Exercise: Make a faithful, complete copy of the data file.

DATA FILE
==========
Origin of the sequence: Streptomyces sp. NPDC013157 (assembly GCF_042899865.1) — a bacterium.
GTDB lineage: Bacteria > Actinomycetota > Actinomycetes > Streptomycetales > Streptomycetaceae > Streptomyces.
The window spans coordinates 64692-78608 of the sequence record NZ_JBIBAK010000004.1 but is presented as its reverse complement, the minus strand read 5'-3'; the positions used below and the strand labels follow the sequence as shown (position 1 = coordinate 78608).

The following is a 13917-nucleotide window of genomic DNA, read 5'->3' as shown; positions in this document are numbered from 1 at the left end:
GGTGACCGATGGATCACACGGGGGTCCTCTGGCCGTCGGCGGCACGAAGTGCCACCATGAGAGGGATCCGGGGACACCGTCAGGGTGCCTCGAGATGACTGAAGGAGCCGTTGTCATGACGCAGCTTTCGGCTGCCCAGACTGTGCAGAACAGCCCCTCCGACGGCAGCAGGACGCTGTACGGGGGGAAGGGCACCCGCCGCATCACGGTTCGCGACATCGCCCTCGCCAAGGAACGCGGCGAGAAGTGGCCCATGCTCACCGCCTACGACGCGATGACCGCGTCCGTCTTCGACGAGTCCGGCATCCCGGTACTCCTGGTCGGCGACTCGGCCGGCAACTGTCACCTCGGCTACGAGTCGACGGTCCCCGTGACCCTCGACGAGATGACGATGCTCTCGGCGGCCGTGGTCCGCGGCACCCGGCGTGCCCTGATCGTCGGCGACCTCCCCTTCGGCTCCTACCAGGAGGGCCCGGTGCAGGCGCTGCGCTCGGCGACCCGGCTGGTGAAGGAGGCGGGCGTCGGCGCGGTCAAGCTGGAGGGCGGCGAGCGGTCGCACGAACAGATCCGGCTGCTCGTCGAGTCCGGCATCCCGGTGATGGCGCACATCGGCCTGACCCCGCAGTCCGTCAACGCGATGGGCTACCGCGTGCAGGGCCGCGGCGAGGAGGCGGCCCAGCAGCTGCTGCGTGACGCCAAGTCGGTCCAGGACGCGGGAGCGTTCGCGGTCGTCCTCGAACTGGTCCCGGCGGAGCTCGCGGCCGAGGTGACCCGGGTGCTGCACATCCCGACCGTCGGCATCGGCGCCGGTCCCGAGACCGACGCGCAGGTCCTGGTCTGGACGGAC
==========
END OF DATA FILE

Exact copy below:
Origin of the sequence: Streptomyces sp. NPDC013157 (assembly GCF_042899865.1) — a bacterium.
GTDB lineage: Bacteria > Actinomycetota > Actinomycetes > Streptomycetales > Streptomycetaceae > Streptomyces.
The window spans coordinates 64692-78608 of the sequence record NZ_JBIBAK010000004.1 but is presented as its reverse complement, the minus strand read 5'-3'; the positions used below and the strand labels follow the sequence as shown (position 1 = coordinate 78608).

The following is a 13917-nucleotide window of genomic DNA, read 5'->3' as shown; positions in this document are numbered from 1 at the left end:
GGTGACCGATGGATCACACGGGGGTCCTCTGGCCGTCGGCGGCACGAAGTGCCACCATGAGAGGGATCCGGGGACACCGTCAGGGTGCCTCGAGATGACTGAAGGAGCCGTTGTCATGACGCAGCTTTCGGCTGCCCAGACTGTGCAGAACAGCCCCTCCGACGGCAGCAGGACGCTGTACGGGGGGAAGGGCACCCGCCGCATCACGGTTCGCGACATCGCCCTCGCCAAGGAACGCGGCGAGAAGTGGCCCATGCTCACCGCCTACGACGCGATGACCGCGTCCGTCTTCGACGAGTCCGGCATCCCGGTACTCCTGGTCGGCGACTCGGCCGGCAACTGTCACCTCGGCTACGAGTCGACGGTCCCCGTGACCCTCGACGAGATGACGATGCTCTCGGCGGCCGTGGTCCGCGGCACCCGGCGTGCCCTGATCGTCGGCGACCTCCCCTTCGGCTCCTACCAGGAGGGCCCGGTGCAGGCGCTGCGCTCGGCGACCCGGCTGGTGAAGGAGGCGGGCGTCGGCGCGGTCAAGCTGGAGGGCGGCGAGCGGTCGCACGAACAGATCCGGCTGCTCGTCGAGTCCGGCATCCCGGTGATGGCGCACATCGGCCTGACCCCGCAGTCCGTCAACGCGATGGGCTACCGCGTGCAGGGCCGCGGCGAGGAGGCGGCCCAGCAGCTGCTGCGTGACGCCAAGTCGGTCCAGGACGCGGGAGCGTTCGCGGTCGTCCTCGAACTGGTCCCGGCGGAGCTCGCGGCCGAGGTGACCCGGGTGCTGCACATCCCGACCGTCGGCATCGGCGCCGGTCCCGAGACCGACGCGCAGGTCCTGGTCTGGACGGAC